Howard Backs Morrison Rules, Rubbishes Liberal 'Split' Talk

Former PM Malcolm Turnbull is still swinging, accusing his former colleagues of "ignorance" as the question of leadership again rears its head among Liberal politicians.

But the latest regime under new Prime Minister Scott Morrison has got the backing of party elder John Howard, who on Tuesday rubbished the idea the Liberal Party could end up fracturing.

"Whoever is putting that around doesn't understand Australian politics and the Liberal Party," Howard told 10 News First on Tuesday.

"The Liberal Party will not be splitting, it will continue to be the centrepiece of centre-right politics in Australia.

"People who are running around talking stupidly about splits should go back to political school and learn some fundamentals."
Former prime minister John Howard and Prime Minister Scott Morrison at the opening of the University of NSW Howard Library at Old Parliament House in Canberra, Tuesday, December 4, 2018. (AAP Image/Mick Tsikas)

Morrison called a surprise party meeting on Monday night to ask his colleagues to back a plan which would help protect leaders from backroom coups and backstabbing -- the type that saw Turnbull axed and Morrison himself installed as Liberal leader and PM just three months ago.

The new rules, as agreed by the party, would require two-thirds of the team to agree to a leader being dumped, which Morrison said would ensure an elected PM "will remain Prime Minister for that full parliamentary term."

"Australians have the very reasonable expectation that when they elect a government, when they elect a Prime Minister, then they should be the ones that determine if that Prime Minister is to not continue in that office," Morrison said in a hastily-organised press conference on Monday night.

"We understand, our entire Party, the frustration and the disappointment that Australians have felt when governments and prime ministers that they have elected under their authority, under their power, has been taken from them with the actions of politicians here in Canberra."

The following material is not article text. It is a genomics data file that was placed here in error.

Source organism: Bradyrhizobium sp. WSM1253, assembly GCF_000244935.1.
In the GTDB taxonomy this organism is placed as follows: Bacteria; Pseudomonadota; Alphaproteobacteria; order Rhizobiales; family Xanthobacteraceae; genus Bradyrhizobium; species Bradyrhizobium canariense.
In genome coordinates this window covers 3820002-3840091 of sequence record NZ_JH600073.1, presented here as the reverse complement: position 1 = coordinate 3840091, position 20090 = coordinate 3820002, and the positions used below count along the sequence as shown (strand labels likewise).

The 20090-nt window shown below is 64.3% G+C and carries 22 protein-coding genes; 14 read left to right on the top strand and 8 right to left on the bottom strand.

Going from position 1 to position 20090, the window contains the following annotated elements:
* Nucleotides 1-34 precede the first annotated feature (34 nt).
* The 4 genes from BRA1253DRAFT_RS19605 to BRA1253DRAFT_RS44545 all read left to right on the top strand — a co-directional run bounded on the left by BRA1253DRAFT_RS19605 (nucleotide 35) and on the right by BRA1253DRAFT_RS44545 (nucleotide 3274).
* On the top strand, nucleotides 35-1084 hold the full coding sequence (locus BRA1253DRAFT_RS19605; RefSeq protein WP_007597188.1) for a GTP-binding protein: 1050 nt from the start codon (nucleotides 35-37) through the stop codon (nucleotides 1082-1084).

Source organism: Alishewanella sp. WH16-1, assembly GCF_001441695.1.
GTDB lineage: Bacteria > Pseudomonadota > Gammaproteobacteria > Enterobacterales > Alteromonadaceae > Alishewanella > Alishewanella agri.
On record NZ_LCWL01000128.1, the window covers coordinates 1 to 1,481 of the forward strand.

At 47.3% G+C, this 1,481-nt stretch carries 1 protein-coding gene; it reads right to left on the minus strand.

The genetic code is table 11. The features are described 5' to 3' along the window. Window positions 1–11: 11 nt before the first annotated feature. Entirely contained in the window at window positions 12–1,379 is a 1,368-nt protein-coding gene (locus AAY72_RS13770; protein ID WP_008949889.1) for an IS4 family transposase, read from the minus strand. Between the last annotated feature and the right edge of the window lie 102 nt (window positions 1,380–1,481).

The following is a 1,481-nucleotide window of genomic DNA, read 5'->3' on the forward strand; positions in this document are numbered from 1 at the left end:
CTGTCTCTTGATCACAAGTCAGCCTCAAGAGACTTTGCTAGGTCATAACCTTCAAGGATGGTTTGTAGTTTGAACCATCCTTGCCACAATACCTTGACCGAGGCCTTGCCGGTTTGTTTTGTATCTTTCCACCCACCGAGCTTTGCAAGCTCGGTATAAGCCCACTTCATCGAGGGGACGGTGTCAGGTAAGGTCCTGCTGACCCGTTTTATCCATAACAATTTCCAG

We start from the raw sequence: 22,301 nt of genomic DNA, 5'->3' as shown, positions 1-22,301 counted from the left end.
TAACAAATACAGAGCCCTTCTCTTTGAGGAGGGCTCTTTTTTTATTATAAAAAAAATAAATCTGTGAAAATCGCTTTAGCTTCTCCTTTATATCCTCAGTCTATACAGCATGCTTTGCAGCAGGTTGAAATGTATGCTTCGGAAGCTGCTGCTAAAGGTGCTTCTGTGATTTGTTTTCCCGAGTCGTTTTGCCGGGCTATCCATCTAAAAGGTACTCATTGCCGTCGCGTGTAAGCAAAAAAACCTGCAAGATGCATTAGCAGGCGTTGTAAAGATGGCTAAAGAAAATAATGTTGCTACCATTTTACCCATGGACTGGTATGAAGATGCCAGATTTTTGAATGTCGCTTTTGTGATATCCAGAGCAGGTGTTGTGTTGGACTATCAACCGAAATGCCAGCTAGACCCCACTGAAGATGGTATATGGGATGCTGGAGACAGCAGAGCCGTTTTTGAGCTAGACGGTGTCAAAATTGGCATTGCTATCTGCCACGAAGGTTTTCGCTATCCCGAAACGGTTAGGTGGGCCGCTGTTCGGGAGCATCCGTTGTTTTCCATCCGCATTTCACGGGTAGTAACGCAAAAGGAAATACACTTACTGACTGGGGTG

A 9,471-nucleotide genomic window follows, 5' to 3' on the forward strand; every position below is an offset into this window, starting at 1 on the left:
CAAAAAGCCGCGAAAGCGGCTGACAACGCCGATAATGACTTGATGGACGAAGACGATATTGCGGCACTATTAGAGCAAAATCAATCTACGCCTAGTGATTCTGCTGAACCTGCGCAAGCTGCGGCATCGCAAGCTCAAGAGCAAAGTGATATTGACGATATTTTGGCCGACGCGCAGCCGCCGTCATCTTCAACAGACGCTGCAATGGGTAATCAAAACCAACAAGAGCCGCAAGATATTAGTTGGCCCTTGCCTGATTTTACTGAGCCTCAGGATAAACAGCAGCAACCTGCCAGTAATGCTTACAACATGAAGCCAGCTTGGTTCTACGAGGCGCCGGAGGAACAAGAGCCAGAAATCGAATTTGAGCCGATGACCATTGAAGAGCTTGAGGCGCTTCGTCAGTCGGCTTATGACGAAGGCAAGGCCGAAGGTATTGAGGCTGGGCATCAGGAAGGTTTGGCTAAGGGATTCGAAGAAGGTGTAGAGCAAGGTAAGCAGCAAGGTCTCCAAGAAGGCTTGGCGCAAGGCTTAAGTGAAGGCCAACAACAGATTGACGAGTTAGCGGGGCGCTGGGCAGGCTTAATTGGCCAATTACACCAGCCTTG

Howard said he supported the idea.

Howard speaks to 10 News First

"It's a sensible change considering the history of the last five years," he said, referring to the revolving door of PMs since he left office in 2007.

It comes as the Coalition still reels from the fallout over the Turnbull axing, which has been blamed as a huge factor in the Liberals both losing the Wentworth by-election and being hammered in the Victorian state election.

The major voting overhaul also comes in a week where Morrison's fresh leadership is facing its toughest test yet, having to deal with the threat of Craig Kelly quitting the party just days after Julia Banks did the same.

Morrison, installed as something of a compromise candidate between Turnbull and Peter Dutton in the August leadership spill, has been slammed for a series of poor received decisions since taking office -- from a surprise call to move the Australian embassy in Israel, to a strange collection of social media videos, and his over-reliance on 'fair dinkum' Aussie vernacular.

Former Liberal leader John Hewson added to the criticisms on Tuesday.

Turnbull has also been a constant thorn in Morrison's side, and just this week alone has called for Morrison to go to an early election, dared Kelly to quit, and on Tuesday slammed the Coalition for being "ignorant" on climate and energy policy.

"You won't get investment if people see an investment climate which is uncertain and racked with controversy," Turnbull told a Sydney renewable energy conference.

"I know there are people who want to keep on fighting about energy. I tell you I think the electorate is fed up with it."

(AAP Image/Mick Tsikas)

Turnbull said ordinary voters were "screaming out" for reform. He slammed what he saw as "ideology and ignorance" shaping discussion inside the Coalition, which had led to "an impasse" in the debate.

Howard also had some words for those worried about the seemingly constant turmoil in federal politics, claiming things were no worse today than when he entered politics in the 1970s.

"It seems to ebb and flow. You've got to stand back and put every series of current events in context," he told 10 News First.

"The idea we're going through an unprecedented level of turmoil is wrong."